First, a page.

Russo, C. J. & Henderson, R. Charge accumulation in electron cryomicroscopy. Ultramicroscopy, 2018, 187, 43-49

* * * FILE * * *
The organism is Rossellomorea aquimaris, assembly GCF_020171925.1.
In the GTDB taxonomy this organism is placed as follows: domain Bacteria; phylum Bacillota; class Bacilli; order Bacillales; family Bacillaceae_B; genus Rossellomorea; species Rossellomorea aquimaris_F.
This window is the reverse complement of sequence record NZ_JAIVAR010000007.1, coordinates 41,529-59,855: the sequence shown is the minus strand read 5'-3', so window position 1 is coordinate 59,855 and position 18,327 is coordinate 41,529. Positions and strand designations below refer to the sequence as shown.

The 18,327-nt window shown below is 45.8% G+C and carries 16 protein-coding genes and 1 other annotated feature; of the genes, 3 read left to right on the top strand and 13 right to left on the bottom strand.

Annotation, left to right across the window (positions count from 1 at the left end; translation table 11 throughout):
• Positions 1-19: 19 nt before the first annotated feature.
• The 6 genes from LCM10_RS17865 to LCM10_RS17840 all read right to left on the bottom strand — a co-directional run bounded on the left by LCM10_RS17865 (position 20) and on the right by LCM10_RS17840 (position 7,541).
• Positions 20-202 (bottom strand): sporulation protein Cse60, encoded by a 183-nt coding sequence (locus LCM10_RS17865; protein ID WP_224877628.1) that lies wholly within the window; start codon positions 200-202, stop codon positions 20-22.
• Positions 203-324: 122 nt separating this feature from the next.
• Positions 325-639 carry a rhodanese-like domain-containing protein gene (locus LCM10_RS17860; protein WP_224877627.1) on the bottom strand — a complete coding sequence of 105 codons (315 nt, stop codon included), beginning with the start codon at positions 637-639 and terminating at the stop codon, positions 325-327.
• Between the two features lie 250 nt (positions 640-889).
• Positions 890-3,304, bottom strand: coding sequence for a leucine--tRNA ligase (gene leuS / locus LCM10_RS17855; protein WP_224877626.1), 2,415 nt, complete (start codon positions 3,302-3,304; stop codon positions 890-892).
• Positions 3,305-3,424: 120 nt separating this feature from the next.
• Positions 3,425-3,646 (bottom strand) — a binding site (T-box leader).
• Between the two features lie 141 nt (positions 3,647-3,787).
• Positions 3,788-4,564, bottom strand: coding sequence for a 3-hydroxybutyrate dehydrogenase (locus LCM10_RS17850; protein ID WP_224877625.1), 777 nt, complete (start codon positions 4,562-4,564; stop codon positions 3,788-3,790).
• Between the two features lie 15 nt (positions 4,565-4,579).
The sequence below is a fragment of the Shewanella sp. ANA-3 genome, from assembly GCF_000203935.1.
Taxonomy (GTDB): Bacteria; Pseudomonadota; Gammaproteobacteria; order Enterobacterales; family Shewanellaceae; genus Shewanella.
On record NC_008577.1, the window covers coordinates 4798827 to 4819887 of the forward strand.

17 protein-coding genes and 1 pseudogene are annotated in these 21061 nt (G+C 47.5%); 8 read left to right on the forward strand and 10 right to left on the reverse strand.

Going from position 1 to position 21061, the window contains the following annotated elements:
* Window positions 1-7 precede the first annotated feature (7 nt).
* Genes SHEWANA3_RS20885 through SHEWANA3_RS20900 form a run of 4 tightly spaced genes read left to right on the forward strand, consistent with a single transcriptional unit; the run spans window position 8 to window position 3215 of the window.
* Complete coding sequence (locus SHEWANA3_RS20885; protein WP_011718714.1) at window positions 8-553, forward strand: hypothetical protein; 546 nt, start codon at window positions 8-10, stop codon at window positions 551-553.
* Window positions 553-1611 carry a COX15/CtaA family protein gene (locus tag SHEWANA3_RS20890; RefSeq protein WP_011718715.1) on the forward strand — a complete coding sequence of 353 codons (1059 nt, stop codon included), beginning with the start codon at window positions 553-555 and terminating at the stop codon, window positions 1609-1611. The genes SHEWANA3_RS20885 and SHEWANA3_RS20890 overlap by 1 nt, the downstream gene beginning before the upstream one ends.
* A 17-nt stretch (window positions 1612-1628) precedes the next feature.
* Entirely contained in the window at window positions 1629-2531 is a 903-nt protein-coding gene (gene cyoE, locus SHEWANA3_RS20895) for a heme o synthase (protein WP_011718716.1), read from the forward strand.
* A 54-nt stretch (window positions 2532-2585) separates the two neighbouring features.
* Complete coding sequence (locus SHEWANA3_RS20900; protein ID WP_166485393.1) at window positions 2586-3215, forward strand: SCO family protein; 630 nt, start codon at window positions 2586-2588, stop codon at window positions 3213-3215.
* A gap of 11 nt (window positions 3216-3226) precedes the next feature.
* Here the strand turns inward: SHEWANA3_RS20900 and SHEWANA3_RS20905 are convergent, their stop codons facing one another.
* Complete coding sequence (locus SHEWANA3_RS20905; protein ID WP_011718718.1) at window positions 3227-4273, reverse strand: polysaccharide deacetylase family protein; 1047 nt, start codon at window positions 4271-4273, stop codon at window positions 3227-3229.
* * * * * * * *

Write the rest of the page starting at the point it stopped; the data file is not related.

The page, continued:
When irradiated in a transmission electron microscope, plunge-frozen, amorphous water ice specimens accumulate a pattern of static charge that changes dynamically as the specimen is irradiated, and which can deflect the transmitted electrons and blur the resultant micrographs. Here we provide a physical description of this charge accumulation and characterise its dynamic behaviour in the context of low-dose electron cryomicroscopy (cryoEM). We observe the accumulation of positive charge in the primary irradiation area as expected from earlier work. To our surprise, we also observed a build-up of negative charge in nearby unirradiated regions of the specimen. Using a standard carbon support foil containing a pure water ice specimen, we collect a portion of this negative charge in the micrometer sized specimen holes which act as electrostatic lenses. These unusual, diverging micro-lenses are extremely sensitive charge detectors that allow us to directly measure the magnitude and dynamics of charge accumulation and neutralisation that occur during cryoEM imaging. Using these measurements, we find that the build-up of charge on the specimen saturates to a dynamic equilibrium at an electron fluence which is orders of magnitude lower than required for a typical low-dose micrograph. The measurements here will guide the development of optimal imaging conditions for biological specimens and contribute to a complete theory of information loss in electron cryomicroscopy.